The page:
It was only about a couple weeks ago that I found myself baptized by fire or, perhaps it would be better said, I found myself immersed in the deaf/hard of hearing community. I had volunteered to participate in a work project that involved assessing a funding opportunity for providers of services to deaf/hard of hearing individuals in the State of Indiana and, of course, this meant two full days of sitting in meetings where I was one of the very few individuals participating who could hear. As a lifelong paraplegic born with spina bifida, I've long been accustomed to being the one with a "disability," and it was a remarkable experience to be in a room full of people whose ability to live, communicate, work, and fully experience life while being deaf or hard of hearing opened me up to an entirely different world.
Based upon a beloved character and role model, No Ordinary Hero: The SuperDeafy Movie is the first film in SAG (Screen Actors Guild) commercial feature film history to be executive produced exclusively by deaf executive producers and to be directed by a deaf director. The film, to be distributed by DeafNation, will be open captioned for EVERY screening.
The film has its world premiere, quite appropriately, at the 2013 Heartland Film Festival in Indianapolis, a festival that celebrates films that inspire and capture the positive side of life and celebrate the human spirit. The film tells the story of Tony Kane (John Maucere), who stars in a children's television show as, you guessed it, SuperDeafy, a superhero who just so happens to also be deaf. No Ordinary Hero is no doubt a film that celebrates diversity and seeks to inspire, but it does so in a realistic way as many of the gags involving Kane do center around the many challenges he faces living his daily life in a world that doesn't always understand those who appear to be "different."
At the same time that Kane struggles, the film serves up Jacob (Zane Hencker), a young boy who is deaf and struggling to keep up at school - at least partially because his father (James Leo Ryan) insists he learn lip reading rather than American Sign Language. While dad means well, his insistence that his son not be seen as "different" leads to Jacob's increasing struggles at schools academically and socially.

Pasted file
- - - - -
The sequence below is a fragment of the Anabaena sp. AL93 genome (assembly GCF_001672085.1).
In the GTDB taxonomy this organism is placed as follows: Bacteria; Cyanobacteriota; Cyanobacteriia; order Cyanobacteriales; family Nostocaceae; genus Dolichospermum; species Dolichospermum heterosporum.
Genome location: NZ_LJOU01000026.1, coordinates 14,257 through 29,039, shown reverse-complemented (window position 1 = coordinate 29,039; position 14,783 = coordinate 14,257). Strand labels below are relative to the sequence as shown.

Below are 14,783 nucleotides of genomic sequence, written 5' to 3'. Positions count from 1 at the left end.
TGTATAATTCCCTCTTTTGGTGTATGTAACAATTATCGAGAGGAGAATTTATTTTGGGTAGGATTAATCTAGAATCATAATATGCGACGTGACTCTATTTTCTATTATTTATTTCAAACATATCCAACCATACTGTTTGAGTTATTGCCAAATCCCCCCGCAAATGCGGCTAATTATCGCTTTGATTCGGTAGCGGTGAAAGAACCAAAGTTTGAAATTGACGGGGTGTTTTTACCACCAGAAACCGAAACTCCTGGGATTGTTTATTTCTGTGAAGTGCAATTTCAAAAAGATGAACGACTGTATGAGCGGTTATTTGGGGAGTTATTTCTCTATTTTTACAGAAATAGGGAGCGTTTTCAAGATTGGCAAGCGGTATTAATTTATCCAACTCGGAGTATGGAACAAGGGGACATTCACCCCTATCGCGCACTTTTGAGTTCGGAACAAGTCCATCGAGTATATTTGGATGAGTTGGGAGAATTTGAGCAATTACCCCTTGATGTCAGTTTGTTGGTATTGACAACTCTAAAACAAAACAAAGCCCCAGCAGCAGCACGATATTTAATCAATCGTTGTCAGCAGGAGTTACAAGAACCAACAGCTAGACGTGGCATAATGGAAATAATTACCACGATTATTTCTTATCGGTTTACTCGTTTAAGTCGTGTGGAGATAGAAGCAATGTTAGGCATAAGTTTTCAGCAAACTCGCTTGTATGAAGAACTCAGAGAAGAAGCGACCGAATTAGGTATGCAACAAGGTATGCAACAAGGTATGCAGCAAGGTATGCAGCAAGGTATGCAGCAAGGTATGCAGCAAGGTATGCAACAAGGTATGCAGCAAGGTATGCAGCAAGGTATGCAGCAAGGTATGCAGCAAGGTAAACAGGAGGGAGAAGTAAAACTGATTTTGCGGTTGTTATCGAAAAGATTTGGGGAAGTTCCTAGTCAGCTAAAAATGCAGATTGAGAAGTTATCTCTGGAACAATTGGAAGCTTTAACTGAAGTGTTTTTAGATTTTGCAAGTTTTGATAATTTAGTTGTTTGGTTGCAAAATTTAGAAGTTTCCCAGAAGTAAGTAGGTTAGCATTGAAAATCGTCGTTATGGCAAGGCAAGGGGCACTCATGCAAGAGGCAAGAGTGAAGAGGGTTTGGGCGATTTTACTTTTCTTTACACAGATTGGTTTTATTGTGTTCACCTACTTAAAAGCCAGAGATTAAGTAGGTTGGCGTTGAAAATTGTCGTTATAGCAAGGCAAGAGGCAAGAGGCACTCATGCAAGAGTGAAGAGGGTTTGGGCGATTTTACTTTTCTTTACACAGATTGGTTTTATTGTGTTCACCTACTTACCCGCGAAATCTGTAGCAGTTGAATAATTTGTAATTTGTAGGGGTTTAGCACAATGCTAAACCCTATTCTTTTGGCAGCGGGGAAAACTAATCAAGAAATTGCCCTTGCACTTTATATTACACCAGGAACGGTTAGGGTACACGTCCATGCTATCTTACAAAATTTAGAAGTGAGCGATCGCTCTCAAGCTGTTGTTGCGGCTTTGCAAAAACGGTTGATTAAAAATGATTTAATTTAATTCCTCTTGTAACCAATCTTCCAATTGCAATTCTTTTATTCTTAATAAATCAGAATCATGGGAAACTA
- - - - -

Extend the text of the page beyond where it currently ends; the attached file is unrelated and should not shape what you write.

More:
In other words, it reflects the real world.
While so often these films can inadvertently "disable" their characters even as they seek to inspire, director Troy Kotsur works from a script by Taly Ravid in crafting a film that portrays disability through a largely healthy lens that should open the doors to honest conversations for parents and children. While the filmmaking here isn't particularly innovative, it's most definitely effective in creating entertaining and involving characters who keep you watching the film from beginning to end. The film benefits, and likely financially benefited, from the presence of acclaimed actress Marlee Matlin, whose presence here is relatively brief yet important and effective. It's also a sign that the actress, herself deaf, recognizes the value in the film's message and believes it to be presented well.
While it's not likely that No Ordinary Hero: The SuperDeafy Movie will find itself being mentioned come Academy Awards season, let's face it - sometimes the best and most meaningful films are those that don't always grab the spotlight. Maucere and Hencker do a nice job here, portraying with honesty and authenticity the challenges of being deaf in a largely hearing culture while never presenting their characters as "disabled' by their disability. As one might expect, the film does occasionally tug at the heartstrings yet never in an obnoxious way.
No Ordinary Hero: The SuperDeafy Movie is a family friendly film and, I'd dare say, a must see for parents who desire to have their children grow up celebrating the differences that exist between us.
No ordinary hero? Definitely true. Definitely a hero.
For more information on the film's remaining screenings at Heartland, visit the Heartland Film Festival website.
© Written by Richard Propes
The Independent Critic